In “the old cable business, [companies] would go to conventions and sell to different territories,” Stewart said. “It had a way of quarantining certain troublesome content that didn’t destroy the whole [business]. When Netflix puts something out, or Amazon or Apple, it goes out to everyone all at once. There are no territories. There is no quarantining. There is no ability to say, ‘When we sell that episode to Scandinavia, we may have to make a little bit of an adjustment, but the rest of our markets hold.’”

The globalization of content distribution is not the only difference in incentive structure between streaming and regular old TV. Broadcast news networks — like NBC, CBS, and ABC, for instance — have long been comfortable letting daily news programming be a loss leader. In fact, they have to be: In exchange for providing news to the public, the FCC granted networks exclusive rights to limited airwaves. The internet superhighway allows for no such ulterior motive.

Join the Club: Apple, of course, isn’t the only tech player with a news allergy, televised or otherwise. 

In May, Business Insider reported that Meta had seriously considered becoming the primary backer of the Associated Press in 2017 and 2018 (the AP operates as a not-for-profit cooperative and unincorporated association, so this would’ve been essentially an acquisition without technically being an acquisition). Zuckerberg and co. ultimately backed off due to regulatory concerns, sources told BI. The tech giant also considered launching its own news organization at the time, though it abandoned the project over fears of public blowback. Meta has since radically de-emphasized third-party news on its users’ content feeds.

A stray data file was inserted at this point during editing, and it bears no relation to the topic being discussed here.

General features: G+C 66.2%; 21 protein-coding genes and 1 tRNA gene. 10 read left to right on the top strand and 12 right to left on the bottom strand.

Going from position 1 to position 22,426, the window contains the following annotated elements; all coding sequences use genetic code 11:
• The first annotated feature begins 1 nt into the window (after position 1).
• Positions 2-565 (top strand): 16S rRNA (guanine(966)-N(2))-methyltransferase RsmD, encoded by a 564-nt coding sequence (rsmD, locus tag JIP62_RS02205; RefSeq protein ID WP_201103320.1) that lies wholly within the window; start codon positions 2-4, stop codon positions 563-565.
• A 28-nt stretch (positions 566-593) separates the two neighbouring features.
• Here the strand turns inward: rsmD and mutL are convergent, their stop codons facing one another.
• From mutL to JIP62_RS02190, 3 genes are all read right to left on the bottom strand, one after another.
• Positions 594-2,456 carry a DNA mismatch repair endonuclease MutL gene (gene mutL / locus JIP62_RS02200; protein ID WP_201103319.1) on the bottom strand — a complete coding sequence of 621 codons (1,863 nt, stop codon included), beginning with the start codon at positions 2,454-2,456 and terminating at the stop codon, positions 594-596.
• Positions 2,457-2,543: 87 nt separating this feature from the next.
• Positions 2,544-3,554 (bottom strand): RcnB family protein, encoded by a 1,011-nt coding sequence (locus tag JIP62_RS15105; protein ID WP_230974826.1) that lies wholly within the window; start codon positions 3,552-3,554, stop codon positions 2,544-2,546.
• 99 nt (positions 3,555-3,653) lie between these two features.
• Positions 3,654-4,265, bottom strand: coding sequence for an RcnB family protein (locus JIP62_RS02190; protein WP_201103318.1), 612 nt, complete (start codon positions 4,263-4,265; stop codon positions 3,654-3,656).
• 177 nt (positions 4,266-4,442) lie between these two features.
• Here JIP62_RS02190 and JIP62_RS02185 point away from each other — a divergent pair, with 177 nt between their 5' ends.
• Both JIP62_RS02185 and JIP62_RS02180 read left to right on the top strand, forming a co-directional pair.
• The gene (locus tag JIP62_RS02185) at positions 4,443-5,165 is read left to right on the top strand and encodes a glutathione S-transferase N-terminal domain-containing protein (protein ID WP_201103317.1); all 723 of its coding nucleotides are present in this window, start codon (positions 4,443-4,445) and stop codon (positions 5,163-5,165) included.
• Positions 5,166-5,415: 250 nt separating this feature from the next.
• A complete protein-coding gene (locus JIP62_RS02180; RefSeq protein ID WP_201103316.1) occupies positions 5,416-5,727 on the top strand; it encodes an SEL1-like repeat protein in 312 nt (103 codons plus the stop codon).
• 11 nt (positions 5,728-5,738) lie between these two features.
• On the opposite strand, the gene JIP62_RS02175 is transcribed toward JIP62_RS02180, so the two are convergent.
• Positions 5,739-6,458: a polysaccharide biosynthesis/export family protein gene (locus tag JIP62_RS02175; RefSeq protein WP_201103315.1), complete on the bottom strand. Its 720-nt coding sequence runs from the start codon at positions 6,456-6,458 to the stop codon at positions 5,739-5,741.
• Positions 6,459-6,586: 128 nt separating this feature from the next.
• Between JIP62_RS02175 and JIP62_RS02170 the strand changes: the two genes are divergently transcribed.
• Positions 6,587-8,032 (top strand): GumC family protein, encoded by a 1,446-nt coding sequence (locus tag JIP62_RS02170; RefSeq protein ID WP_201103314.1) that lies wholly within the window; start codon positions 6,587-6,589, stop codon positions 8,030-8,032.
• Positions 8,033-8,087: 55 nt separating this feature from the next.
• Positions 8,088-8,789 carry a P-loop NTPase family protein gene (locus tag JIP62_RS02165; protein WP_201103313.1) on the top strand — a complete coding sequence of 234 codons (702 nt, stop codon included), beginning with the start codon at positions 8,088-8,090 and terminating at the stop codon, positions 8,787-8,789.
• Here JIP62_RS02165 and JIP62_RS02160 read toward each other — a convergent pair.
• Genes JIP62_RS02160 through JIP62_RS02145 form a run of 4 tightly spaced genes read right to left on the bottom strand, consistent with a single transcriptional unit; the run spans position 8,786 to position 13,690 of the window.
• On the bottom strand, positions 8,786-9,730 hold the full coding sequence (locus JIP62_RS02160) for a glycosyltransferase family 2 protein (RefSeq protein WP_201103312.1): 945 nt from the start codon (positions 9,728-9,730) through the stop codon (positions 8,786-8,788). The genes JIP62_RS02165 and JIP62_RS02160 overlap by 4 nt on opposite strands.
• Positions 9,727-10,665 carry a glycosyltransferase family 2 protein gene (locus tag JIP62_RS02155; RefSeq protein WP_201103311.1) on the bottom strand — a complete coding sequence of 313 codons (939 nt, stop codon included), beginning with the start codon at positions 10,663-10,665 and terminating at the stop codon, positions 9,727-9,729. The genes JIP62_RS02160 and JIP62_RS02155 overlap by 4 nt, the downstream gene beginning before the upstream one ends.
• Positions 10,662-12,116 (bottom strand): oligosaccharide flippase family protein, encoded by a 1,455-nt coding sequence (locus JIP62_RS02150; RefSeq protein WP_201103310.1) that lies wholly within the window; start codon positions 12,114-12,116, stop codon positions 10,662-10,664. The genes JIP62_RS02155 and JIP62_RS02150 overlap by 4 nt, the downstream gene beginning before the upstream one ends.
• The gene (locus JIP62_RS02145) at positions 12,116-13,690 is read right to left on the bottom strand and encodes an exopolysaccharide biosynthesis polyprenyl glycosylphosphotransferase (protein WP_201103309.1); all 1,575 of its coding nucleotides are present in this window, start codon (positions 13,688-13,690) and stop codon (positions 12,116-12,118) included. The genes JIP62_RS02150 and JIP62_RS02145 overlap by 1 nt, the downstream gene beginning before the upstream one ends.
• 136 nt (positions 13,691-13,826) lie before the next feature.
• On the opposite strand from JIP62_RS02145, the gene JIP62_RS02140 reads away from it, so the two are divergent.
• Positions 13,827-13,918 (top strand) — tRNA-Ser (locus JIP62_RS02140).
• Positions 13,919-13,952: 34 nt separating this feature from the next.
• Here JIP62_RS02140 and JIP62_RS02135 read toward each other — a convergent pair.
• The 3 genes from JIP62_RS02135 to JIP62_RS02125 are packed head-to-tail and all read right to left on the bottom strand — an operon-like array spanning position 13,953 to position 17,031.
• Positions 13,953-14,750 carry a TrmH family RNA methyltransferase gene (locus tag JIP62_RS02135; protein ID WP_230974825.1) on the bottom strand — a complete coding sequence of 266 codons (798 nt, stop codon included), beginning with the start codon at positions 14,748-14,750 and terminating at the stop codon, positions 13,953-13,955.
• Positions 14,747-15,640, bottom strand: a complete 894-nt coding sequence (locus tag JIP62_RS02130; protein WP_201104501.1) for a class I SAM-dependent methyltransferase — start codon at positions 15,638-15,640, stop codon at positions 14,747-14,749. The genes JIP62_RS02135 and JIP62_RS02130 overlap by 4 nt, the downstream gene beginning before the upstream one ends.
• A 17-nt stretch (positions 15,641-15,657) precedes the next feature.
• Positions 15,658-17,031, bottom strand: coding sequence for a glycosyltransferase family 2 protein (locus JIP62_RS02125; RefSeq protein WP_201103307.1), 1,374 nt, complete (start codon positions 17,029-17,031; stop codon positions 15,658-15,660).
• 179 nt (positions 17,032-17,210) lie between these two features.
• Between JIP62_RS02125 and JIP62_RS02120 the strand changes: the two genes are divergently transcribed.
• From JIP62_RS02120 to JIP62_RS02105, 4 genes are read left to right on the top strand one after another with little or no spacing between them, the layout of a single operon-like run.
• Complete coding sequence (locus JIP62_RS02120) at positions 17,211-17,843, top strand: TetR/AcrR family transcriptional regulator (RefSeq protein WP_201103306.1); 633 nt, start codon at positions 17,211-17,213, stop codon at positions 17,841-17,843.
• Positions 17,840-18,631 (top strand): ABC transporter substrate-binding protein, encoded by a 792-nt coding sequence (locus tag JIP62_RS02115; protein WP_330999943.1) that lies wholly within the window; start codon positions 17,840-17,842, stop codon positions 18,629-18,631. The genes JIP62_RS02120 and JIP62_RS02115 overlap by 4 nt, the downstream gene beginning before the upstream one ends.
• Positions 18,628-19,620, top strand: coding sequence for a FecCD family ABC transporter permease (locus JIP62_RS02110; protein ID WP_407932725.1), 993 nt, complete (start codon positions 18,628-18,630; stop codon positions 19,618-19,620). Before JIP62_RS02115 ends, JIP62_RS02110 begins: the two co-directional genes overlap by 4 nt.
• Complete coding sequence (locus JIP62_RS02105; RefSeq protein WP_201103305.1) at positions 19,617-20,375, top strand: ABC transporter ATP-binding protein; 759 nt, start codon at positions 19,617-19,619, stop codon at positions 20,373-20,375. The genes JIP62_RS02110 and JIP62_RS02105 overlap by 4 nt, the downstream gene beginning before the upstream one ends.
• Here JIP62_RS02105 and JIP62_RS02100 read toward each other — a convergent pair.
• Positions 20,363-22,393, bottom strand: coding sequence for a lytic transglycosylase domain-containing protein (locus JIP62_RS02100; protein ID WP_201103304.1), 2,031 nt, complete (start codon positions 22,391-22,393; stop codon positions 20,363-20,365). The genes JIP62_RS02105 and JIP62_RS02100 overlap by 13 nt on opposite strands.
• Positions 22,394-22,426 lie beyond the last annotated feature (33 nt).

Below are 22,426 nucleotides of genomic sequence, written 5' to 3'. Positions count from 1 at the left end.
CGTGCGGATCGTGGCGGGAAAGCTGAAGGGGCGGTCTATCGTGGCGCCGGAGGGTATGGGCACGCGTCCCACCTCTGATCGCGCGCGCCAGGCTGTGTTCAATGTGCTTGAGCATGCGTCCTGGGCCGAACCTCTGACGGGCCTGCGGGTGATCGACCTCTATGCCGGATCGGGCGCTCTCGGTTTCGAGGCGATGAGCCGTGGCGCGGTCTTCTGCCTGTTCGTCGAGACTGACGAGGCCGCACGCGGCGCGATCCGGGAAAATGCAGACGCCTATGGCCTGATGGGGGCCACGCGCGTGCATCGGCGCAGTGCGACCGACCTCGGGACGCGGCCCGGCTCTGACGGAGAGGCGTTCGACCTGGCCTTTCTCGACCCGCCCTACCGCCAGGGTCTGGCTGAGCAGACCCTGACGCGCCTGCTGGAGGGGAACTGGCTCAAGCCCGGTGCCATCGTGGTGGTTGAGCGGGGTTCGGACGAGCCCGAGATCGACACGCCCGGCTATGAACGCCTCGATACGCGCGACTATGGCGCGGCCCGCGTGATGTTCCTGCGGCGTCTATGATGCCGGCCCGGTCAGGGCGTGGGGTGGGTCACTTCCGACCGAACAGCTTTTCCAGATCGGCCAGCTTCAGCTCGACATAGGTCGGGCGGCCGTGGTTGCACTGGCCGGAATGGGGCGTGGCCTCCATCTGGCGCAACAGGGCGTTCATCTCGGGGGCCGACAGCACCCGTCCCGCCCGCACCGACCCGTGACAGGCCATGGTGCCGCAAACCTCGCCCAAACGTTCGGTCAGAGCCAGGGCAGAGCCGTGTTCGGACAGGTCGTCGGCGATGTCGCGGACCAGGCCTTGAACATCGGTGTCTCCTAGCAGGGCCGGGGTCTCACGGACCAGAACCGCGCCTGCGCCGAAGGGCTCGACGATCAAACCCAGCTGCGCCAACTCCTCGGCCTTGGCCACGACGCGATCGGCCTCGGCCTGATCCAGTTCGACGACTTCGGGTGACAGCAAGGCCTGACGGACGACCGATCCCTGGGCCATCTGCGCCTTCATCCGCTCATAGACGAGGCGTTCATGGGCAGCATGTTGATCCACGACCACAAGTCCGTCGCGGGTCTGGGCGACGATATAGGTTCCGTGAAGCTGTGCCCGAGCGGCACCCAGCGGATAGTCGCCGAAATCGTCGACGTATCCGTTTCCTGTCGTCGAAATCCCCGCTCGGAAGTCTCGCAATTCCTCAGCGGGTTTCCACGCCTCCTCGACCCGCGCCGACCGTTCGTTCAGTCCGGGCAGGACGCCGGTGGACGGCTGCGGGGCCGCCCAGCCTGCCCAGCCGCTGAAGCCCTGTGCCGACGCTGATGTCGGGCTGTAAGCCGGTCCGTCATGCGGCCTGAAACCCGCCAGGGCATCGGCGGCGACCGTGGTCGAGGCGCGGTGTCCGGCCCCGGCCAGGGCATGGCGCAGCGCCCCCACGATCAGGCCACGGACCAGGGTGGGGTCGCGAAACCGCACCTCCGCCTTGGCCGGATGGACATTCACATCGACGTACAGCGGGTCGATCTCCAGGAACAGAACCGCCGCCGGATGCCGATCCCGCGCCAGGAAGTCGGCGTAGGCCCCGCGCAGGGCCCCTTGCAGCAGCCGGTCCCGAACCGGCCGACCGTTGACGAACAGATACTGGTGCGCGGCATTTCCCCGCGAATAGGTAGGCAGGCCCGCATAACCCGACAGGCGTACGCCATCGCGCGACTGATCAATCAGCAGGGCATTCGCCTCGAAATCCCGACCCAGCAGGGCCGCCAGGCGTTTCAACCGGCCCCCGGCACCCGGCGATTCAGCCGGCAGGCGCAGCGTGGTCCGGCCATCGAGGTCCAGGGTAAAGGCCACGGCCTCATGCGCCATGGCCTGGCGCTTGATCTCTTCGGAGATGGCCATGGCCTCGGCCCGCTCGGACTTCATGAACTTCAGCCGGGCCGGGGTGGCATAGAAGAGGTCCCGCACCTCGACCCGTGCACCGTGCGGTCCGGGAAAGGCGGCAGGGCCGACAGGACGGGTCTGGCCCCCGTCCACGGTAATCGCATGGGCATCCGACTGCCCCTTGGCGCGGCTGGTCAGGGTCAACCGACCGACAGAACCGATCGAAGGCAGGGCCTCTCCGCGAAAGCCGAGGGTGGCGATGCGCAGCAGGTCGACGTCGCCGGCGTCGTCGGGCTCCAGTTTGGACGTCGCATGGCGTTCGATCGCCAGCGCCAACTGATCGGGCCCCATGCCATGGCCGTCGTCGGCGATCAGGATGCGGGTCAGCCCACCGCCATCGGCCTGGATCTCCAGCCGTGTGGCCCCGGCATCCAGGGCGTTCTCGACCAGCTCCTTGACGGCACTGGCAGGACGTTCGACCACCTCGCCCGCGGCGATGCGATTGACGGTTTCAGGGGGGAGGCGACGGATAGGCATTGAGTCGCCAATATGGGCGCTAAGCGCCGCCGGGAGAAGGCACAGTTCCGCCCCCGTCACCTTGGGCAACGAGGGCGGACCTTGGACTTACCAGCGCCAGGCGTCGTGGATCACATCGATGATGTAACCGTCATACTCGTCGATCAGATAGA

Meanwhile, Elon Musk’s flirtation with news programming on X-née-Twitter ended after just one somewhat tense interview with former CNN anchor Don Lemon. Amazon founder Jeff Bezos has owned The Washington Post for over a decade now, though he seems increasingly tired with its flagging financials.